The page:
Document Type: 
Document Number (FOIA) /ESDN (CREST): 
Release Decision: 
Original Classification: 
Document Page Count: 
Document Creation Date: 
December 19, 2016
Document Release Date: 
May 3, 2005
Sequence Number: 
Case Number: 
Publication Date: 
November 8, 1966
Content Type: 
PDF icon CIA-RDP80B01676R000400170008-4.pdf127.81 KB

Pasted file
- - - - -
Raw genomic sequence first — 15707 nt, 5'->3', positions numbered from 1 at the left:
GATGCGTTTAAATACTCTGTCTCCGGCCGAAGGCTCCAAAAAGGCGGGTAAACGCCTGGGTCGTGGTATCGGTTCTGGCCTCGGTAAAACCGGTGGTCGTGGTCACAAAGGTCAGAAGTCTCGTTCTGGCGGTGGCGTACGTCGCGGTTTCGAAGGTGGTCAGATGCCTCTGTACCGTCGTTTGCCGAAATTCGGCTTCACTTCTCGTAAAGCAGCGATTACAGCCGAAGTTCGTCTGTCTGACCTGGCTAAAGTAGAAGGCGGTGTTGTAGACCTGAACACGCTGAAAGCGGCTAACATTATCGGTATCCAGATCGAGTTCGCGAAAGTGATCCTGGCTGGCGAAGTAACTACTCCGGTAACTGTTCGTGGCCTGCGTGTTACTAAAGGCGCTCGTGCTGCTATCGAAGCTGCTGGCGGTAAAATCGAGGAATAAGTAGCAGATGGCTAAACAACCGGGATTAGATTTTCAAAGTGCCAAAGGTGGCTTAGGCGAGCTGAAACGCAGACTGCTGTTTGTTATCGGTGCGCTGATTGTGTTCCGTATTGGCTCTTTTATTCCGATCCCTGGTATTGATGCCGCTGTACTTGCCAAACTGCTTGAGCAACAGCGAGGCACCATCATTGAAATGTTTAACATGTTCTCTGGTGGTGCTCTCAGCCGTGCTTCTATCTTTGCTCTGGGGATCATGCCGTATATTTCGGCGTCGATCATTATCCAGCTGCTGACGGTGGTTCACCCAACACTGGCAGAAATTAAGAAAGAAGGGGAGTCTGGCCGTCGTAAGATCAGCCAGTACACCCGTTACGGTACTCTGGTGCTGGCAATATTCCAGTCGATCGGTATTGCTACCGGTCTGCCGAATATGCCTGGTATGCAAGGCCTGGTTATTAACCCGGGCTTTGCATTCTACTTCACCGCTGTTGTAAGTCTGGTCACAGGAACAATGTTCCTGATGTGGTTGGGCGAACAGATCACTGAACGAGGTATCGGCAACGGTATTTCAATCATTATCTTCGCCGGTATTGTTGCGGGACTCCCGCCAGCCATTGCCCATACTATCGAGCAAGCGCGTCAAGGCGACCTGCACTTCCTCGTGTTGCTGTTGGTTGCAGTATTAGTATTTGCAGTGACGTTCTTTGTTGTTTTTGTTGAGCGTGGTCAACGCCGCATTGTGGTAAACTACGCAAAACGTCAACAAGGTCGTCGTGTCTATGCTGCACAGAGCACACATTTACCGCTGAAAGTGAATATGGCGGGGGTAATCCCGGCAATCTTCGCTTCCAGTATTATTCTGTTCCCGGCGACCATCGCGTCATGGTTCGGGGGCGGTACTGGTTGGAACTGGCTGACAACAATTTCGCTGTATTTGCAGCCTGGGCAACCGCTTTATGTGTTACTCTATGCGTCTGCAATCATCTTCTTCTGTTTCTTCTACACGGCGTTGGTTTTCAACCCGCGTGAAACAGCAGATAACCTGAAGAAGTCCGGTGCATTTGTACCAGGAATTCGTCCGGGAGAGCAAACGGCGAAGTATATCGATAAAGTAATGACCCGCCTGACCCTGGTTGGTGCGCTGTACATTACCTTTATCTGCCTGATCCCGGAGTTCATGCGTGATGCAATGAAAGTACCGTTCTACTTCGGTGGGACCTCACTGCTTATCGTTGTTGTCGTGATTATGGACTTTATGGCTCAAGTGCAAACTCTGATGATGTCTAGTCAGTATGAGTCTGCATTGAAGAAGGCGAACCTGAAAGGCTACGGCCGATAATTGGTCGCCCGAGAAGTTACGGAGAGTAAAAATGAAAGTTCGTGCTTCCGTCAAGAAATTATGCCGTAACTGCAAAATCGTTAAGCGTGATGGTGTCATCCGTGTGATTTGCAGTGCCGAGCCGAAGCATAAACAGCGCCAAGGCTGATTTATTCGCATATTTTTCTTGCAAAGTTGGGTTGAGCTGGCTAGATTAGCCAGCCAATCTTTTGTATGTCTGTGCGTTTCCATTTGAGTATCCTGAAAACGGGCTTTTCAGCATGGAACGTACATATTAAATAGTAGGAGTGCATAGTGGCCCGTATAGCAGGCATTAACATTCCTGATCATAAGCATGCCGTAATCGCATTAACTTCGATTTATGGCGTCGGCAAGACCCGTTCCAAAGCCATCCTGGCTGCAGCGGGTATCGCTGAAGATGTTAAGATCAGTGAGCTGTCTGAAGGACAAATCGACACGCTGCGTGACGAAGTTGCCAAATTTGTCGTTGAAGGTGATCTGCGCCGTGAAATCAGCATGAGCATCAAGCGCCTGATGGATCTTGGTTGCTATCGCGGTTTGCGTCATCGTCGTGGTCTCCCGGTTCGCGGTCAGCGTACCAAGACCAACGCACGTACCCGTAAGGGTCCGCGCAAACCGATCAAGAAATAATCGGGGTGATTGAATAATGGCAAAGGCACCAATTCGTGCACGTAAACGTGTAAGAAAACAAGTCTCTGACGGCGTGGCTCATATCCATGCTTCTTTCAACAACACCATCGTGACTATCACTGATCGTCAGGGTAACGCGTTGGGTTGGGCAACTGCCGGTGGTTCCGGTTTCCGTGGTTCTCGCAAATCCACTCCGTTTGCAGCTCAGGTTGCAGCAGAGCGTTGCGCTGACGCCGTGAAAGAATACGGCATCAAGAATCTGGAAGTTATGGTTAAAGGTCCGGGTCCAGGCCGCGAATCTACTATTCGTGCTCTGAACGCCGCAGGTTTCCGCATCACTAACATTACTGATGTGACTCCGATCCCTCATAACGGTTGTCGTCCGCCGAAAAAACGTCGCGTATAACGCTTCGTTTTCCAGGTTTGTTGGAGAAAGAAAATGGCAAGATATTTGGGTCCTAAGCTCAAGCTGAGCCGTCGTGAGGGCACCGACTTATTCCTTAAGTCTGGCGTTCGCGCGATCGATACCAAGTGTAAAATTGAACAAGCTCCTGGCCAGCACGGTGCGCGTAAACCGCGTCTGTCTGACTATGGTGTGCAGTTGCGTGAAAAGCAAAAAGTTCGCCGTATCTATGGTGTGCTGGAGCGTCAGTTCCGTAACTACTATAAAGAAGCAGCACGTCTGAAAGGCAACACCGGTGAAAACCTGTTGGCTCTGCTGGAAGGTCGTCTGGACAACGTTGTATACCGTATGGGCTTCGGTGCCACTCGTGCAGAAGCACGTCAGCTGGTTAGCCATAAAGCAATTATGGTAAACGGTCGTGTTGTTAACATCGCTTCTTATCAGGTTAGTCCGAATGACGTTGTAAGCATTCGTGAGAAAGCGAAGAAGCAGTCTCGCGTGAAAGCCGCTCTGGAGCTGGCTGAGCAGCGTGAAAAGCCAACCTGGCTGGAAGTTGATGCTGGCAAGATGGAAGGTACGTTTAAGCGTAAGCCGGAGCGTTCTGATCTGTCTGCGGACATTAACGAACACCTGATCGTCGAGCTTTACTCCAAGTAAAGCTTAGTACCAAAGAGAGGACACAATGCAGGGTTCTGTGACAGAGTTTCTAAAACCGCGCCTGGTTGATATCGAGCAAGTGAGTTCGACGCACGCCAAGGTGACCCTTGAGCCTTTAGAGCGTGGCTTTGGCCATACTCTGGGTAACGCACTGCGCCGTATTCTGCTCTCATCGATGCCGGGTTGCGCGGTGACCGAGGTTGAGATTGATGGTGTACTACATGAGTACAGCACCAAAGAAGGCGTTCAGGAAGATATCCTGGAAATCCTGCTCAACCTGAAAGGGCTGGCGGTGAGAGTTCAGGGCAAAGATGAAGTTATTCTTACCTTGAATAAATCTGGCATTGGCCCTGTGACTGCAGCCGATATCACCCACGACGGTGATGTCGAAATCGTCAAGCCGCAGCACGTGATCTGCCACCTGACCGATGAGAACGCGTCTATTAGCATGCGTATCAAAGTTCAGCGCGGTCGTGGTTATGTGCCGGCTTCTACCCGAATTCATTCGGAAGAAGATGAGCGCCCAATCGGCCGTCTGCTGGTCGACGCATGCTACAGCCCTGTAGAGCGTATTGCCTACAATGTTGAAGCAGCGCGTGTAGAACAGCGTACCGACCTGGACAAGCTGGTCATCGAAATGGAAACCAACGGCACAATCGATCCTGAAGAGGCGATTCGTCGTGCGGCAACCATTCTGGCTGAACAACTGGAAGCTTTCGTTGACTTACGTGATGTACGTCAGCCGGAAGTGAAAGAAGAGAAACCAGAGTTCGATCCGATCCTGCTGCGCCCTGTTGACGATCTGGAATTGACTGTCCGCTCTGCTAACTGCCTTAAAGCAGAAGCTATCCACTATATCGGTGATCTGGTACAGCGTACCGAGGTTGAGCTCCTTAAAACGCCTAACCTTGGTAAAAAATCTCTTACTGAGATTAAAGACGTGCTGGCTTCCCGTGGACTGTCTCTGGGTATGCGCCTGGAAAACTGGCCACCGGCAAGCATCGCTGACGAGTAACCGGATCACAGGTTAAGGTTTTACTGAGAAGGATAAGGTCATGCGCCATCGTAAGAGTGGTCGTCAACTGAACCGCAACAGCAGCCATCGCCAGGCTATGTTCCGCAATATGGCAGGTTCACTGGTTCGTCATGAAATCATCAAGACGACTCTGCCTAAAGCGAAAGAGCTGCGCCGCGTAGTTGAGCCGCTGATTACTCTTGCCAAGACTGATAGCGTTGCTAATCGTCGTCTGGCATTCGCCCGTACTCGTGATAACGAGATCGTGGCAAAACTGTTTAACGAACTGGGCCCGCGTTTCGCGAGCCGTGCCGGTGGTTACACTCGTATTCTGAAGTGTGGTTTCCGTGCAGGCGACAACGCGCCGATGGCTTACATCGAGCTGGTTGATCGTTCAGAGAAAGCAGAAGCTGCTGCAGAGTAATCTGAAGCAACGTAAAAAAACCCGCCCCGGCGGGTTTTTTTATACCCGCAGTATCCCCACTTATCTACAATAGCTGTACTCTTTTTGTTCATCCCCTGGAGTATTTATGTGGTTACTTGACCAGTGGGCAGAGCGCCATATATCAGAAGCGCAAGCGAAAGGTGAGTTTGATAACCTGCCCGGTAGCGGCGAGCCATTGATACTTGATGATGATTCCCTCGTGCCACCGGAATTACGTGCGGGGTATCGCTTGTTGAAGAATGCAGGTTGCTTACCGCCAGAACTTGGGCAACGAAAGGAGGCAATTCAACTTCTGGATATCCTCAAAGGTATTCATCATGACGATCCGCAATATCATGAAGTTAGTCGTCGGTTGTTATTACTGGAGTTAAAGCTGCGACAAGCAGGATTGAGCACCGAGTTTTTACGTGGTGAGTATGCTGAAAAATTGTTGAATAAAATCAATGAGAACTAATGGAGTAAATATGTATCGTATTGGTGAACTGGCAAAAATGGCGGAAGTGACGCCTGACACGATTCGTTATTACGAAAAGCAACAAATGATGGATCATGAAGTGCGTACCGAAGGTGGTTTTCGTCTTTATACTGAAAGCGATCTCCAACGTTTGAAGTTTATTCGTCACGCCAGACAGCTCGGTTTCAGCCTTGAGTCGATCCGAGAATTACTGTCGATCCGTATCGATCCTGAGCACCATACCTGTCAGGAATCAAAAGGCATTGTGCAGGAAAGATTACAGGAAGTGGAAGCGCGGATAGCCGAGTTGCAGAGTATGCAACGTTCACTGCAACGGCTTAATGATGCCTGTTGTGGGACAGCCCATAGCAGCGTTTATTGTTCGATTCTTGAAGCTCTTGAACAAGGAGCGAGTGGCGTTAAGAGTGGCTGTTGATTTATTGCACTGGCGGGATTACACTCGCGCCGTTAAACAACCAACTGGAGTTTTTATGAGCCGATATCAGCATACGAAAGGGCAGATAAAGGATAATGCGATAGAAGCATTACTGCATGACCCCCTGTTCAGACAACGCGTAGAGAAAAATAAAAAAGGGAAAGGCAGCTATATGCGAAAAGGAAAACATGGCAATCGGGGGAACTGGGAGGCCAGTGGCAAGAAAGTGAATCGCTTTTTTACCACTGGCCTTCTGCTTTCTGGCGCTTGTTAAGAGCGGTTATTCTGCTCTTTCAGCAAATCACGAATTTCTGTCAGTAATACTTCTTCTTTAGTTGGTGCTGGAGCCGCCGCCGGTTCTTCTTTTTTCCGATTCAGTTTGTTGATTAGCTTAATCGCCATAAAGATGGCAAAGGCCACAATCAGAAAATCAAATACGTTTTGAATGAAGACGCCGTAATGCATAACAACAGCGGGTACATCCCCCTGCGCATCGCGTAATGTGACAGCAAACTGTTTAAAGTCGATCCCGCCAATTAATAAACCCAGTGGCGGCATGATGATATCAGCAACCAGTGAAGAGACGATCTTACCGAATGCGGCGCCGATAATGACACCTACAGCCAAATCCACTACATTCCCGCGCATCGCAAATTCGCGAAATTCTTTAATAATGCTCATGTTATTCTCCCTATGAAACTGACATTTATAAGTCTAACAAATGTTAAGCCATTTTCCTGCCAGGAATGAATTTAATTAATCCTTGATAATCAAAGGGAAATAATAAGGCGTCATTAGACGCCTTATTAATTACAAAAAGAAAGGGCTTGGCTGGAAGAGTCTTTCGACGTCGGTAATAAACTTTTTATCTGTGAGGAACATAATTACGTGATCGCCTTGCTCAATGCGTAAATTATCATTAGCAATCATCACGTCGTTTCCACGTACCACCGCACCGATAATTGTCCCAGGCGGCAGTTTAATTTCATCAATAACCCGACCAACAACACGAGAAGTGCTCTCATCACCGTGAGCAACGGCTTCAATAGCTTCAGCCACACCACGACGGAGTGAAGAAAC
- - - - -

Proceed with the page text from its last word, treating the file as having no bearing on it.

NIT:MORARprMd For Release 2005/06/14:' CONFIDENTIAL November 8, 1966 K 11 25X1 1. I talked with or almost two hours yesterday, mostly in Chinese. His Mandarin is better than reported and his English, ch he is now studying full time, has improved remarkably. Con- versation with him is more worthwhile than his former rank would indicate because of his high intelligence, his perceptivity, his evident intellectual honesty, and his retentive memory. 2. emphasized that Communist China must be contained as in Vietnam. He further said we should never "give up" Taiwan to the Communists in any attempt to buy good relations. It was true that Taiwan was the major stumbling block to relations, but by no means tae only one. The Chinese needed, for both ideological and practical domestic reasons, to throw us into the role of "bad people. " Giving up Taiwan would be interpreted by the Chinese as weakness and nothing else. (I assured him there was no thought of this. ) 3. thought we should keep two considerations constantly In mind in trying to interpret Chicom policies: (1) the Chinese thirst for equality among the world powers, and (2) Chinese preoccupation with domestic considerations. He thought we sometimes interpreted Chinese actions in an international context at times when they were fashioned almost entirely from domestic concerns, which we were not likely to affect very much in any event. 4. Nevertheless, Thought that our bridge-building efforts were right; the Chinese must be given an option if they are to alter their pathological hostility to the United States. Since the Chinese only under- stand reciprocity, however, we should not push too far without response. It was good to try to arrange an exchange of people and ideas, although the Chinese would not reciprocate until the post-Mao era. He doubted ,.at trade offers would affect the political situation at all. We should pr::,ceed with steps concerning trade which are in our own economic long- term interest, quite apart from political considerations. The Chinese would understand this because that is just what they themselves are doing, despite advertisement to the contrary. NSC review(s) completed. ,G2NFIDENTIAL`1 'w Approved For Release ?'CJU5IIIS 14 : CIA=K[3P80B0167SR 00400170008-4 Approved For Release 2005/06/14: CIA-RDP80B01676R000400170008-4 CONFIDENTIAL - 2 - 5. thought that entry into the United Nations would not alter Chinese policies for the foreseeable future. Domestic change must come first. China is very sick but it is not likely to be cured from the outside. 6. After Mao, thought China would be able gradually to improve its relations with both the Soviets and us. A clear choice between the two would not have to be made because there was not that much difference between the Soviet revisionists and the American capitalists. Among the major nations today, in social organization China was in one camp and all the rest in comparison could pretty well be lumped in the other, so great was their difference from China. 7. Thinks most Chinese believe most of what the regime tells them concerning international affairs. Mainland Chinese who have radios not only fear to listen to foreign broadcasts but actually have little desire to, since they are unable to relate to the world which those broad- casts describe and have no hope of joining that world. Hence the broad- cas;,s fill no realistic or felt need except for the rare individual. He listened to foreign broadcasts mostly for Arabic language practice. II Alfred Jenkins cc: Mr. Davis Mr. Jessup Mr. Jorden Mr. Redmon Mr. Ropa State EA/ACA - for China Working Group 25X1 25X1 25X1 25X1 CONFIDENTIAL Approved For Release 2005/06/14: CIA-RDP80B01676R000400170008-4 -...- IrLL.sLIUN iUYAN DBOTTOM 'i VCLt iS;:.I,D __ "~ CONY IDLITI:~L SF.C4tFT Approved For ReleaE~ dWl4I-I ACFRD b1;b1676R00040017g008-4 OFFICIAL ROUTING SLIP TO NAME AND ADDRESS DATE INITIALS 1 !)D/-L 2 3 - 4 5 6 ACTION DIRECT REPLY PREPARE REPLY APPROVAL DISPATCH RECOMMENDATION COMMENT FILE RETURN CONCURRENCE INFORMATION SIGNATURE Walt Rostow gave me this memorandum to- day. He thought it was most interesting. pass it to you for whatever it may be worth. V FOLD HERE TO RETURN TO SENDER .. Richard ::elms, Director